An unusual property of water is that its solid form—ice frozen at atmospheric pressure—is approximately 8.3% less dense than its liquid form; this is equivalent to a volumetric expansion of 9%. The density of ice is 0.9167[1]–0.9168[2] g/cm3 at 0 °C and standard atmospheric pressure (101,325 Pa), whereas water has a density of 0.9998[1]–0.999863[2] g/cm3 at the same temperature and pressure. Liquid water is densest, essentially 1.00 g/cm3, at 4 °C and begins to lose its density as the water molecules begin to form the hexagonal crystals of ice as the freezing point is reached. This is due to hydrogen bonding dominating the intermolecular forces, which results in a packing of molecules less compact in the solid. Density of ice increases slightly with decreasing temperature and has a value of 0.9340 g/cm3 at −180 °C (93 K).[10]

When water freezes, it increases in volume (about 9% for fresh water).[11] The effect of expansion during freezing can be dramatic, and ice expansion is a basic cause of freeze-thaw weathering of rock in nature and damage to building foundations and roadways from frost heaving. It is also a common cause of the flooding of houses when water pipes burst due to the pressure of expanding water when it freezes.

This iceberg can stay afloat in spite of its size because it is less dense than water

Because ice is less dense than liquid water, it floats, and this prevents bottom-up freezing of the bodies of water. Instead, a sheltered environment for animal and plant life is formed beneath the floating ice, which protects the underside from short-term weather extremes such as wind chill. Sufficiently thin floating ice allows light to pass through, supporting the photosynthesis of bacterial and algal colonies.[12] When sea water freezes, the ice is riddled with brine-filled channels which sustain sympagic organisms such as bacteria, algae, copepods and annelids. In turn, they provide food for animals such as krill and specialised fish like the bald notothen, fed upon in turn by larger animals such as emperor penguins and minke whales.[13]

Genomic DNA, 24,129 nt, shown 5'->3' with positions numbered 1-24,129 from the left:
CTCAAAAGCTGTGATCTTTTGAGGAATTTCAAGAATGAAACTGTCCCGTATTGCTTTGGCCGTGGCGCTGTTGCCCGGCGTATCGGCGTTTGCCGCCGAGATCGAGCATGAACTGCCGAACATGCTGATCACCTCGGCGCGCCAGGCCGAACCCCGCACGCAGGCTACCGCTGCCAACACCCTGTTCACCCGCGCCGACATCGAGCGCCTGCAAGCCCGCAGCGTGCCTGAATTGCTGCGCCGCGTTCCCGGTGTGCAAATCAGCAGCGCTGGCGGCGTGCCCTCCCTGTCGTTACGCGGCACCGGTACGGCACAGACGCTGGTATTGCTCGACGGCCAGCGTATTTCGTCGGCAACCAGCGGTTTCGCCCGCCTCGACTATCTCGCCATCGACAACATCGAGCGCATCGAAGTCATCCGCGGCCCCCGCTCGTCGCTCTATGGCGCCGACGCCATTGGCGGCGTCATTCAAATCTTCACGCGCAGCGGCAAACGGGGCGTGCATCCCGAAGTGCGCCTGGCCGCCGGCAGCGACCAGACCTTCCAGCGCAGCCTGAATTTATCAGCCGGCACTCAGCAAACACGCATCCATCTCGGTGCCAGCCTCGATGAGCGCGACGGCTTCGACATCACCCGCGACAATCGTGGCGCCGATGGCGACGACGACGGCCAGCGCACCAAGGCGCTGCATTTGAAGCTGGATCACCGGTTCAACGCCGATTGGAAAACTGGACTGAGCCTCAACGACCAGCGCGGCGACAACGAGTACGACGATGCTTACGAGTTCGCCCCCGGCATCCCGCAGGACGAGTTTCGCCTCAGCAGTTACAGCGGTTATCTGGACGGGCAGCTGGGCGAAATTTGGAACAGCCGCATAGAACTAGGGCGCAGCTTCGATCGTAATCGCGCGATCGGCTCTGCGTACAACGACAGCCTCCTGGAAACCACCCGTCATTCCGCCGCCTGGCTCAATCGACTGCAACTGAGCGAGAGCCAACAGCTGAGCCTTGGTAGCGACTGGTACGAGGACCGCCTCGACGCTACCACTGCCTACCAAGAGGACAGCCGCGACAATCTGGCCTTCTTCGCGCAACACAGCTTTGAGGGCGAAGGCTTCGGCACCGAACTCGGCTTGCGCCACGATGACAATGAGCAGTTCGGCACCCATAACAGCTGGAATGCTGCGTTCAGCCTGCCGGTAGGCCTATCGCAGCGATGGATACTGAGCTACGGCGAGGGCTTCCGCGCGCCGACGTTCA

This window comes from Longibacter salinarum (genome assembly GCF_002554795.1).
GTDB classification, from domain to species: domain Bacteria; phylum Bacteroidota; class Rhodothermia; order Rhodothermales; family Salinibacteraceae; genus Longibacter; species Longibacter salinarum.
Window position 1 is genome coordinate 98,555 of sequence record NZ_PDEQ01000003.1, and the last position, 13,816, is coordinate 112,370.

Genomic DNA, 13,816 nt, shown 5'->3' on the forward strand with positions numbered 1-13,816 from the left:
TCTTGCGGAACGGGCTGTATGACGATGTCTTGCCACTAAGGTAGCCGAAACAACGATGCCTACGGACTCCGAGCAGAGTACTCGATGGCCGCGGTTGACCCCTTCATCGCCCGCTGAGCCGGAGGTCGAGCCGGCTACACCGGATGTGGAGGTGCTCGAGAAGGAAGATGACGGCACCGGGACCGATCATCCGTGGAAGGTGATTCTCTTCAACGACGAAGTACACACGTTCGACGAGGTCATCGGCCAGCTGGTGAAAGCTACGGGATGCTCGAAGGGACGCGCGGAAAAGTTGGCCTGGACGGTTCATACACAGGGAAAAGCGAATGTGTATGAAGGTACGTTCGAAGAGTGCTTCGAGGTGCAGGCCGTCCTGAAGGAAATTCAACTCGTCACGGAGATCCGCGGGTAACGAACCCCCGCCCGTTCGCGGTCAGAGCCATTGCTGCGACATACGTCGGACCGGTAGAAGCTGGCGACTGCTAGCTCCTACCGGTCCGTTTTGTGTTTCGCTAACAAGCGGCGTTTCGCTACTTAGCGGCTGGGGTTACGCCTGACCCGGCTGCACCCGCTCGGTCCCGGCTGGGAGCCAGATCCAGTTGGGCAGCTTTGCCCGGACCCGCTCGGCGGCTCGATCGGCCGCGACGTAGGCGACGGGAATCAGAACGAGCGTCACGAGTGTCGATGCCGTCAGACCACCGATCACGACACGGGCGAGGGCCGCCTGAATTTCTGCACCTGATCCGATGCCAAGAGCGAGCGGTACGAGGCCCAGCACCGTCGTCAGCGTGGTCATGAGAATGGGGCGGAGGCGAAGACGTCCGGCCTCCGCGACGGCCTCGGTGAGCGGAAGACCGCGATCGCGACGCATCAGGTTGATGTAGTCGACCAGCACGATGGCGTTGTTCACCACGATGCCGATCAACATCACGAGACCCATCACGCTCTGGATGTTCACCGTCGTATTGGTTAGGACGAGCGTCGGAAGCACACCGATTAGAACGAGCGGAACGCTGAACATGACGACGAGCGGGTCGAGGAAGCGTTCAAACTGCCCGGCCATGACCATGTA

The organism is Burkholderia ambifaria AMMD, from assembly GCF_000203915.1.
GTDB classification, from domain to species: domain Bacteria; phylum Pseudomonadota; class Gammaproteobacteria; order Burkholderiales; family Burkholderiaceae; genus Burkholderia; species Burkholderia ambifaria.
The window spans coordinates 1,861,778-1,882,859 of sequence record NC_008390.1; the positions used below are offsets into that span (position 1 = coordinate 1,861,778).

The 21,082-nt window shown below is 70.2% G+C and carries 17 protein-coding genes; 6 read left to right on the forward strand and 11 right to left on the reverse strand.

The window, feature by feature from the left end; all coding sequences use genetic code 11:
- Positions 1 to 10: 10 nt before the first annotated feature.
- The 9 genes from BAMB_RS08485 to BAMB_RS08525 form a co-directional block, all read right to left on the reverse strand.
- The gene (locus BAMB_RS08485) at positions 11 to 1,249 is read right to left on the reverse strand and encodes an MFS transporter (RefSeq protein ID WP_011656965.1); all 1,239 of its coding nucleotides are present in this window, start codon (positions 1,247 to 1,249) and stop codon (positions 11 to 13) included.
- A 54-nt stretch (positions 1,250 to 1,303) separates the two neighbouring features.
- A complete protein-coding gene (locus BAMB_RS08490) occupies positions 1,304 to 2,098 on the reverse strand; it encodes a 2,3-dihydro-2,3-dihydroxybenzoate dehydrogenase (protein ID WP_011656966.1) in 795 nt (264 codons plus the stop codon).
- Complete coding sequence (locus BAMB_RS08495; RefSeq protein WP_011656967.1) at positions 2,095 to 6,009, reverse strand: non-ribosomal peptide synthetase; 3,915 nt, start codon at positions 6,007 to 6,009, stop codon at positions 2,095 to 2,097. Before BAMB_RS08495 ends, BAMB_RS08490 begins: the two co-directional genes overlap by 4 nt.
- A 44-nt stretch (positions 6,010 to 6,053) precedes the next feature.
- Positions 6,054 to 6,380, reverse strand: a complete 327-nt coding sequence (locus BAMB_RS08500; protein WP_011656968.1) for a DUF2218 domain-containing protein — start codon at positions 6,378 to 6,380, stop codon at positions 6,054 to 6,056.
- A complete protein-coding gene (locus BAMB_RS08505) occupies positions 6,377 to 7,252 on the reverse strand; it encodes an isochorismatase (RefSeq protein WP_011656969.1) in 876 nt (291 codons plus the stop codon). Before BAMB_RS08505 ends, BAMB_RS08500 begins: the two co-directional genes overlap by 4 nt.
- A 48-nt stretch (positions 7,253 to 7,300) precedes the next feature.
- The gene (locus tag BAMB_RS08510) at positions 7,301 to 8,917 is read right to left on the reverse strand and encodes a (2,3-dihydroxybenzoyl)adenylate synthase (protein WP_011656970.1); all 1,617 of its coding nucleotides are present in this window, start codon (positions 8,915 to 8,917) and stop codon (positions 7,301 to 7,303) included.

So-called feather ice on the plateau near Alta, Norway. The crystals form at temperatures below −30 °C (−22 °F) and contain a lot of trapped air, making them light enough to be supported by the thin branch
Frozen waterfall in southeast New York

When ice melts, it absorbs as much energy as it would take to heat an equivalent mass of water by 80 °C. During the melting process, the temperature remains constant at 0 °C. While melting, any energy added breaks the hydrogen bonds between ice (water) molecules. Energy becomes available to increase the thermal energy (temperature) only after enough hydrogen bonds are broken that the ice can be considered liquid water. The amount of energy consumed in breaking hydrogen bonds in the transition from ice to water is known as the heat of fusion.

As with water, ice absorbs light at the red end of the spectrum preferentially as the result of an overtone of an oxygen–hydrogen (O–H) bond stretch. Compared with water, this absorption is shifted toward slightly lower energies. Thus, ice appears blue, with a slightly greener tint than liquid water. Since absorption is cumulative, the color effect intensifies with increasing thickness or if internal reflections cause the light to take a longer path through the ice.[14] Other colors can appear in the presence of light absorbing impurities, where the impurity is dictating the color rather than the ice itself. For instance, icebergs containing impurities (e.g., sediments, algae, air bubbles) can appear brown, grey or green.[14]

Because ice in natural environments is usually close to its melting temperature, its hardness shows pronounced temperature variations. At its melting point, ice has a Mohs hardness of 2 or less, but the hardness increases to about 4 at a temperature of −44 °C (−47 °F) and to 6 at a temperature of −78.5 °C (−109.3 °F), the vaporization point of solid carbon dioxide (dry ice).[15]